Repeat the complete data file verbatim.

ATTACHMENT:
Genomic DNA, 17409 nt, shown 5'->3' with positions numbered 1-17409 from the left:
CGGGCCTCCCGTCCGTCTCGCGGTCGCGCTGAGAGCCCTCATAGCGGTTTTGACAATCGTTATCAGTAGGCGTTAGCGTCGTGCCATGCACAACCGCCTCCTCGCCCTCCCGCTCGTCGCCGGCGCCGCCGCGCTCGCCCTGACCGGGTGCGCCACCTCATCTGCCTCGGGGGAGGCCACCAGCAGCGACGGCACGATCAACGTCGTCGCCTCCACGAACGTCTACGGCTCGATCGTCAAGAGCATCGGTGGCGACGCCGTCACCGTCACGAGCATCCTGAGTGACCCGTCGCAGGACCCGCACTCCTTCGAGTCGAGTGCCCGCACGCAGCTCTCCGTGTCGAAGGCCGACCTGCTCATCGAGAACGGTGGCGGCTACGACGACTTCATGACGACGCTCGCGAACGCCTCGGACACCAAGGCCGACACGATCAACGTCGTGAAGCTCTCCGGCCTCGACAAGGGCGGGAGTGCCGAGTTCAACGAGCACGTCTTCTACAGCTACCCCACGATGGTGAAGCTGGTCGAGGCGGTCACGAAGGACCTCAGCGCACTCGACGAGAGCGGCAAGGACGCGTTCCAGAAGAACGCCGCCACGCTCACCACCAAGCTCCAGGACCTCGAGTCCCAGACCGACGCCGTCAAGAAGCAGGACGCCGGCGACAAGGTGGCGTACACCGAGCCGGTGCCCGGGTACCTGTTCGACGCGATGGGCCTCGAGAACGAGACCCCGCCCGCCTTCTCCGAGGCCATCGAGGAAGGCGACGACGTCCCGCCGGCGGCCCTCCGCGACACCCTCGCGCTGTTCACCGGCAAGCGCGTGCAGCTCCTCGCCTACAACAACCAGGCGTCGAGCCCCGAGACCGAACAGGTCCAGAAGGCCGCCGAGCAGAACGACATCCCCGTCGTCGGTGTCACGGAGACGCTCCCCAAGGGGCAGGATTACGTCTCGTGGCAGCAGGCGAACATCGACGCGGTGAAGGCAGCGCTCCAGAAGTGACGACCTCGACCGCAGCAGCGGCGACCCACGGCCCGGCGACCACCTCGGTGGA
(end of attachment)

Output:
Genomic DNA, 17409 nt, shown 5'->3' with positions numbered 1-17409 from the left:
CGGGCCTCCCGTCCGTCTCGCGGTCGCGCTGAGAGCCCTCATAGCGGTTTTGACAATCGTTATCAGTAGGCGTTAGCGTCGTGCCATGCACAACCGCCTCCTCGCCCTCCCGCTCGTCGCCGGCGCCGCCGCGCTCGCCCTGACCGGGTGCGCCACCTCATCTGCCTCGGGGGAGGCCACCAGCAGCGACGGCACGATCAACGTCGTCGCCTCCACGAACGTCTACGGCTCGATCGTCAAGAGCATCGGTGGCGACGCCGTCACCGTCACGAGCATCCTGAGTGACCCGTCGCAGGACCCGCACTCCTTCGAGTCGAGTGCCCGCACGCAGCTCTCCGTGTCGAAGGCCGACCTGCTCATCGAGAACGGTGGCGGCTACGACGACTTCATGACGACGCTCGCGAACGCCTCGGACACCAAGGCCGACACGATCAACGTCGTGAAGCTCTCCGGCCTCGACAAGGGCGGGAGTGCCGAGTTCAACGAGCACGTCTTCTACAGCTACCCCACGATGGTGAAGCTGGTCGAGGCGGTCACGAAGGACCTCAGCGCACTCGACGAGAGCGGCAAGGACGCGTTCCAGAAGAACGCCGCCACGCTCACCACCAAGCTCCAGGACCTCGAGTCCCAGACCGACGCCGTCAAGAAGCAGGACGCCGGCGACAAGGTGGCGTACACCGAGCCGGTGCCCGGGTACCTGTTCGACGCGATGGGCCTCGAGAACGAGACCCCGCCCGCCTTCTCCGAGGCCATCGAGGAAGGCGACGACGTCCCGCCGGCGGCCCTCCGCGACACCCTCGCGCTGTTCACCGGCAAGCGCGTGCAGCTCCTCGCCTACAACAACCAGGCGTCGAGCCCCGAGACCGAACAGGTCCAGAAGGCCGCCGAGCAGAACGACATCCCCGTCGTCGGTGTCACGGAGACGCTCCCCAAGGGGCAGGATTACGTCTCGTGGCAGCAGGCGAACATCGACGCGGTGAAGGCAGCGCTCCAGAAGTGACGACCTCGACCGCAGCAGCGGCGACCCACGGCCCGGCGACCACCTCGGTGGA